“Safe,” on the other hand is entirely subjective – “safe” comes down to “do I feel comfortable performing this activity or being exposed to this?” I’ve talked with people who find a one-in-a-million risk of getting cancer from exposure to radiation to be utterly unacceptable, but they drive to work every day in spite of the much higher risk of being injured or killed in an accident. “Safe” is about how a risk is perceived by a person, and what’s safe to me might be wildly unsafe to you – and vice versa. I lived and worked on a nuclear submarine for four years – to me, the reactor was safe, the radiation was safe, and submarining in general was safe (although our electrical plant concerned me, and I was always on guard around our high-pressure air and hydraulics). What I didn’t like was driving San Diego’s highways – too many drivers, too many of whom were bad at it, and most of whom drove the roads multiple times daily with nary a concern.

To me, nuclear energy is safe because I know that, even with the accidents at Three Mile Island, Chernobyl, and Fukushima the number of fatalities around the world is substantially lower than from virtually any other form of energy; I also know that even if the nuclear reactor nearest to me suffers an accident it’s unlikely to harm me or anyone I know. I look at the 30,000-40,000 annual deaths from driving and it seems to me to be much less safe than nuclear energy, which has killed fewer people than that over the last 70 years. Don’t get me wrong – I still get in a car and drive when I have to, but I’m well aware of the risks, and I certainly don’t consider it to be a safe activity.

Myth: Another nuclear reactor accident is inevitable and will kill tens or hundreds of thousands of people

Fact: Hmmm…. Three Mile Island caused no fatalities ( Chernobyl has caused fewer than 100 fatalities to date and maybe as many as 400 or so over the lifetimes of all who were exposed world-wide ( Fukushima resulted in slightly more than 2000 deaths, but not due to radiation as all of them were due to the evacuation ( I was in the Fukushima area just a month after the accident and can confirm that, while radiation dose rates were clearly elevated, they were only a fraction of what I measured myself in Ramsar, Iran, which has high levels of natural radiation (and where the average lifespan seems to be the same as in any other part of Iran.

Three data points are too few to make sweeping statements, but the fact is that four reactors melted down in Japan and Pennsylvania and one exploded (non-nuclear!) in Ukraine without causing the massive levels of death that so many have suggested. Not only that, but there are over 400 commercial nuclear power reactors operating around the world in addition to a few hundred military reactors; in all of these thousands of reactor-years of operation there have been so few major reactor accidents that we can count them on one hand. Compared to the number of accidents and deaths in coal mining and in petroleum and natural gas extraction and processing, nuclear energy stacks up fairly well.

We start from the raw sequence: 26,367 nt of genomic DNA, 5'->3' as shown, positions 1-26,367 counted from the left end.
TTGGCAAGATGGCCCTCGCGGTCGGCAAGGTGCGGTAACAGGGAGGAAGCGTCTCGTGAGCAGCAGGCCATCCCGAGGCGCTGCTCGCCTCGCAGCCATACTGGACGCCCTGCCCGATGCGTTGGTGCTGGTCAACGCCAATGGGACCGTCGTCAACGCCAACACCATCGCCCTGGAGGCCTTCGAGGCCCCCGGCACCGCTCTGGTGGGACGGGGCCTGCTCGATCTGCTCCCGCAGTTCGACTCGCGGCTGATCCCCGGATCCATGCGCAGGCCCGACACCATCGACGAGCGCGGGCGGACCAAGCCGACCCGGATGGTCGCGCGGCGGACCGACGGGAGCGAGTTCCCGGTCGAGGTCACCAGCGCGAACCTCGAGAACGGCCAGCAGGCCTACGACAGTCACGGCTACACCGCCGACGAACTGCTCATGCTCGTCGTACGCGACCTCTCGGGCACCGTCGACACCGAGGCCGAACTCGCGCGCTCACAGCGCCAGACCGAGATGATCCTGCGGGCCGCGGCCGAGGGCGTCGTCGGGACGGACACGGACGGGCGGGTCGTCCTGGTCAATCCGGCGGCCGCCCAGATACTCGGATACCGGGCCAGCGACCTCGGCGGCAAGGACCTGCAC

Myth: There’s no place to put all that radioactive waste to keep it safe for the hundreds of thousands of years it’ll take to become safe

Fact: I really don’t know how much radioactive waste I’ve disposed of over the years. At the two universities I worked at we disposed of between 4000 and 5000 cubic feet of radioactive waste at each (all low-level radioactive waste), plus minor amounts while I was in the Navy and at other places I’ve worked. Two remediation projects I managed produced another several tens of thousands of cubic feet of waste – all fairly low-activity in spite of the large volume. So let’s assume I’ve generated (or overseen the generation of) 100,000 cubic feet of radioactive waste over my 40 years in radiation safety – that’ll cover an area the size of a football field to a depth of about two feet; not even knee-high. The remediation waste was tons of soil with low levels of radium and thorium in it while the waste at the university was primarily paper towels, latex gloves, and laboratory glassware; none of it was dangerous. In fact, over 95% of the world’s radioactive waste falls into the category of low-level radioactive waste and only about 1% consists of spent reactor fuel and other dangerously radioactive materials.

According to the International Atomic Energy Agency (IAEA), as of 2016 the global inventory of very low level and low level radioactive waste was about 35 million cubic meters or about 1 ¼ billion cubic feet. This sounds like a lot of waste – it’s enough to cover a square mile to a depth of just under 50 feet. But that represents all of the radioactive waste generated globally over a 60-year period, and it would fill only a 10% of the volume of the Puente Hills landfill near Los Angeles. There is plenty of room for the world’s radioactive waste.

The other thing to remember is that, while some of the individual radionuclides that we use have extraordinarily long half-lives, a long half-life means that the material is not highly radioactive. Uranium-238, for example, has a half-life of nearly 4.5 billion years while cobalt-60’s half-life is only a little more than 5 ¼ years. The uranium will be on Earth until long after our planet is swallowed by the Sun and dies. But how dangerous is it? Not very, actually – the uranium is so weakly radioactive that, to have the same amount of radioactivity as one milligram of Co-60 would require about one ton of U-238. Radioactive materials can either be dangerously radioactive or they can have a long half-life, but not both, and the longer it’s in storage the less dangerous it becomes.

And a few closing thoughts, if I may.

Nuclear energy is not perfect – no energy source is perfect – and it would be a mistake to make it our only source of energy. But it has – and should continue to have – a prominent place in our energy picture.